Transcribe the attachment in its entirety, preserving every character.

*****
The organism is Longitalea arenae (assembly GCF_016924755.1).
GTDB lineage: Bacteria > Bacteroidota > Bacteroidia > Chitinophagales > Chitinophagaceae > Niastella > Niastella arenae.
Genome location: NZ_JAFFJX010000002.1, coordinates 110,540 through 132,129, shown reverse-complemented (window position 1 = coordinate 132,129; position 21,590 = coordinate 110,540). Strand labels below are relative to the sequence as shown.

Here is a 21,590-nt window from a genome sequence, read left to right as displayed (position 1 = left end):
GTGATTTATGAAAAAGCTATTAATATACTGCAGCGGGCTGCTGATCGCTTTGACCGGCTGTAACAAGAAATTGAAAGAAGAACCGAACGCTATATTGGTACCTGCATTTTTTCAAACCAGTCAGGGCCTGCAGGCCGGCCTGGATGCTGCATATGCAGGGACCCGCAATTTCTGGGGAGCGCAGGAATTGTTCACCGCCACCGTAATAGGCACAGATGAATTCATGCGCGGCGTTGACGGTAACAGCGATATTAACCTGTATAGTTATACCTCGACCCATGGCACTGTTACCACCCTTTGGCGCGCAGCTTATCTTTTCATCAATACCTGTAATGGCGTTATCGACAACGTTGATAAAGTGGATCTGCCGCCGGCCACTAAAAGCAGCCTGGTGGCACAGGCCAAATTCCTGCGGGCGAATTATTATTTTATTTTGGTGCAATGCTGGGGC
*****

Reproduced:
The organism is Longitalea arenae (assembly GCF_016924755.1).
GTDB lineage: Bacteria > Bacteroidota > Bacteroidia > Chitinophagales > Chitinophagaceae > Niastella > Niastella arenae.
Genome location: NZ_JAFFJX010000002.1, coordinates 110,540 through 132,129, shown reverse-complemented (window position 1 = coordinate 132,129; position 21,590 = coordinate 110,540). Strand labels below are relative to the sequence as shown.

Here is a 21,590-nt window from a genome sequence, read left to right as displayed (position 1 = left end):
GTGATTTATGAAAAAGCTATTAATATACTGCAGCGGGCTGCTGATCGCTTTGACCGGCTGTAACAAGAAATTGAAAGAAGAACCGAACGCTATATTGGTACCTGCATTTTTTCAAACCAGTCAGGGCCTGCAGGCCGGCCTGGATGCTGCATATGCAGGGACCCGCAATTTCTGGGGAGCGCAGGAATTGTTCACCGCCACCGTAATAGGCACAGATGAATTCATGCGCGGCGTTGACGGTAACAGCGATATTAACCTGTATAGTTATACCTCGACCCATGGCACTGTTACCACCCTTTGGCGCGCAGCTTATCTTTTCATCAATACCTGTAATGGCGTTATCGACAACGTTGATAAAGTGGATCTGCCGCCGGCCACTAAAAGCAGCCTGGTGGCACAGGCCAAATTCCTGCGGGCGAATTATTATTTTATTTTGGTGCAATGCTGGGGC